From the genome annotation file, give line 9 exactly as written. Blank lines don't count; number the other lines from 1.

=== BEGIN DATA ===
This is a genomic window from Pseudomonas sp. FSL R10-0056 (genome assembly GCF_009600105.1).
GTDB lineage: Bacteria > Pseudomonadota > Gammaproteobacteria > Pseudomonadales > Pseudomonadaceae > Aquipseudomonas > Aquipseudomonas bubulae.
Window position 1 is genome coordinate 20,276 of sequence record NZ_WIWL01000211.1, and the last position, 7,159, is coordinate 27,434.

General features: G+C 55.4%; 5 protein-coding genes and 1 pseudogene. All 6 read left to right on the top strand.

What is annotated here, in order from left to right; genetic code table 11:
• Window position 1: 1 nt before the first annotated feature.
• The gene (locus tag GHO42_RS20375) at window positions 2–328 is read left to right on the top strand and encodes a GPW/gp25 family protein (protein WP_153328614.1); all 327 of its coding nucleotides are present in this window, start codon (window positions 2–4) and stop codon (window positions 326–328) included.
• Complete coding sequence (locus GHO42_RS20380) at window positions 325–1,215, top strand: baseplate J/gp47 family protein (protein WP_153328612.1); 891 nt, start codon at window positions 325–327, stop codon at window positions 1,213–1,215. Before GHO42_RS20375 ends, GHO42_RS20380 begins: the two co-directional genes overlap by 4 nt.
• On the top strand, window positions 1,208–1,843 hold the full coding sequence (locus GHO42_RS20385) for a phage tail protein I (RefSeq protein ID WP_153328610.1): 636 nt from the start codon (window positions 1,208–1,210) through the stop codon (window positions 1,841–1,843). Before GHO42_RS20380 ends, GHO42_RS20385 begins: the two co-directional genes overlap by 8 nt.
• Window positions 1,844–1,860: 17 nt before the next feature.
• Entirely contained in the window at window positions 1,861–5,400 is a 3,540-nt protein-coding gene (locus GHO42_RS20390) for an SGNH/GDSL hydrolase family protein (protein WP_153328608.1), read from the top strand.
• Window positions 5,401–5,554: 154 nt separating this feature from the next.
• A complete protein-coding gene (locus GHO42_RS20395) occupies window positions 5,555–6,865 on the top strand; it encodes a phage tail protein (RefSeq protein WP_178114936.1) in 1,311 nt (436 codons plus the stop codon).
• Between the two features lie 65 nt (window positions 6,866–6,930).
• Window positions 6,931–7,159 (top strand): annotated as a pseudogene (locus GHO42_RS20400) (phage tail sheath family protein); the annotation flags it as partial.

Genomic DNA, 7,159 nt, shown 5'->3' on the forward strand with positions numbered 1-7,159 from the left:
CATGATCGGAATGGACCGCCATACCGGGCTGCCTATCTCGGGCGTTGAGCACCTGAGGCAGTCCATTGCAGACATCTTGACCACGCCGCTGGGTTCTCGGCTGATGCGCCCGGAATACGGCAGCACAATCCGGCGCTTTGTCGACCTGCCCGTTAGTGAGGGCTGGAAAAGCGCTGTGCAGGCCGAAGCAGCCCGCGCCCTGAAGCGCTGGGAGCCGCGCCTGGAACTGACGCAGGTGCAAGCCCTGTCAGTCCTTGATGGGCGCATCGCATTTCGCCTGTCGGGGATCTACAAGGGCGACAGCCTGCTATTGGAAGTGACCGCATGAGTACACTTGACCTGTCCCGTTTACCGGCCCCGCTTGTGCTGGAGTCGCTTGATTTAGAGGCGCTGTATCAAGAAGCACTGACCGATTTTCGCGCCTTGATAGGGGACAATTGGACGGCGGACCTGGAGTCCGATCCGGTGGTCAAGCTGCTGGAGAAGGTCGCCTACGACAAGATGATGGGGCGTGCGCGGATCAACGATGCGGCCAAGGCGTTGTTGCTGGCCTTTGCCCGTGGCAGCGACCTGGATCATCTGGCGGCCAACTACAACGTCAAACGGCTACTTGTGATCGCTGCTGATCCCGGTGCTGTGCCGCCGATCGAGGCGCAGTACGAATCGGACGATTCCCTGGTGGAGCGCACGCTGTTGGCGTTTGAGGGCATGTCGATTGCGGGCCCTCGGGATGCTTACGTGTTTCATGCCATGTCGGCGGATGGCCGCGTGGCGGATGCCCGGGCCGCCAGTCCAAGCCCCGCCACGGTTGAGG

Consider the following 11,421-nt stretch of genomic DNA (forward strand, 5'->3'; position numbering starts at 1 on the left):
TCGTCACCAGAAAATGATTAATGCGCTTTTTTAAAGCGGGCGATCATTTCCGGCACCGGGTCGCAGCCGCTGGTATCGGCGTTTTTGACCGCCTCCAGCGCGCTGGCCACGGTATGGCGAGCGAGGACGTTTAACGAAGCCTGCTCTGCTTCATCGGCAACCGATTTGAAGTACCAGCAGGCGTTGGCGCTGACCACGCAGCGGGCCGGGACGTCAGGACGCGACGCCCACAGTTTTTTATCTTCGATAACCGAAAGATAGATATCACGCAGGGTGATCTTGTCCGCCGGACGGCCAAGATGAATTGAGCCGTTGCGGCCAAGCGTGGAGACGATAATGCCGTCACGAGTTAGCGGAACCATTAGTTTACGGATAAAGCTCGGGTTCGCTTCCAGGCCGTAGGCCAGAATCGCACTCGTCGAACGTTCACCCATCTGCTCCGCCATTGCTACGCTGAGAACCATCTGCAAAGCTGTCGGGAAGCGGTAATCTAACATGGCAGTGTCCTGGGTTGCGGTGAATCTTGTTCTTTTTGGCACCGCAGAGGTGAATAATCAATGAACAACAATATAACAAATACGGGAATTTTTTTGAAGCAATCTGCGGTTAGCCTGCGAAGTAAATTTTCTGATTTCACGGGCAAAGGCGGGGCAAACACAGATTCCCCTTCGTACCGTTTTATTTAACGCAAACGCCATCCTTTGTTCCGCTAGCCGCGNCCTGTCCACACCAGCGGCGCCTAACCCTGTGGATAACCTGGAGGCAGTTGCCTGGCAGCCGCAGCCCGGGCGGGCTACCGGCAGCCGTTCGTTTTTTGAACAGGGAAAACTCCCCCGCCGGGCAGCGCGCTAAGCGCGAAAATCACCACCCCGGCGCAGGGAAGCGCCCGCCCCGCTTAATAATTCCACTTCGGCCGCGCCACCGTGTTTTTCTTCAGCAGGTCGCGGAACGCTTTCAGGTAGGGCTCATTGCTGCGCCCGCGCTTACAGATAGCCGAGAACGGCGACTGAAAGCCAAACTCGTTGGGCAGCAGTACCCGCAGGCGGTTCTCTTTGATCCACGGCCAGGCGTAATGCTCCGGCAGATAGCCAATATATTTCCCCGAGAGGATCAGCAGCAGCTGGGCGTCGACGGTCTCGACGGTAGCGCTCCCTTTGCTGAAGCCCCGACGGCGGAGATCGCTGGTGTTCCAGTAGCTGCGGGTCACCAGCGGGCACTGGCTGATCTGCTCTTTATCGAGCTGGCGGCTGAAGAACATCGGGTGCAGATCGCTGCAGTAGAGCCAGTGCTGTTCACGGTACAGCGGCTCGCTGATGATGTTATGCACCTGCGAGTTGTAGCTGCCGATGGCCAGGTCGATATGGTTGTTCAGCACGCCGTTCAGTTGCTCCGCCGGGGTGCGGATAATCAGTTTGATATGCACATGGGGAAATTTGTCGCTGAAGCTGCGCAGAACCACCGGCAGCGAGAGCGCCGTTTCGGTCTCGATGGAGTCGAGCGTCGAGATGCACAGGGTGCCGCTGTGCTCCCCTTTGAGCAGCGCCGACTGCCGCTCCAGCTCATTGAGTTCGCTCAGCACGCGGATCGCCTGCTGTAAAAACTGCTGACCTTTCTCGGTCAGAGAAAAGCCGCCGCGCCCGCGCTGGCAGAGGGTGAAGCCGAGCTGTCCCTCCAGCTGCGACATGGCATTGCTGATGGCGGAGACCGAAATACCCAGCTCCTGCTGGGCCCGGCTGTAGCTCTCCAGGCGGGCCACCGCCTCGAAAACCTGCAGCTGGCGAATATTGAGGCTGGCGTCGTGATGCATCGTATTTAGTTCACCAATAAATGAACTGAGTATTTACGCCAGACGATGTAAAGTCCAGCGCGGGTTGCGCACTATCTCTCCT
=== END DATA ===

• On the top strand, window positions 1,208–1,843 hold the full coding sequence (locus GHO42_RS20385) for a phage tail protein I (RefSeq protein ID WP_153328610.1): 636 nt from the start codon (window positions 1,208–1,210) through the stop codon (window positions 1,841–1,843). Before GHO42_RS20380 ends, GHO42_RS20385 begins: the two co-directional genes overlap by 8 nt.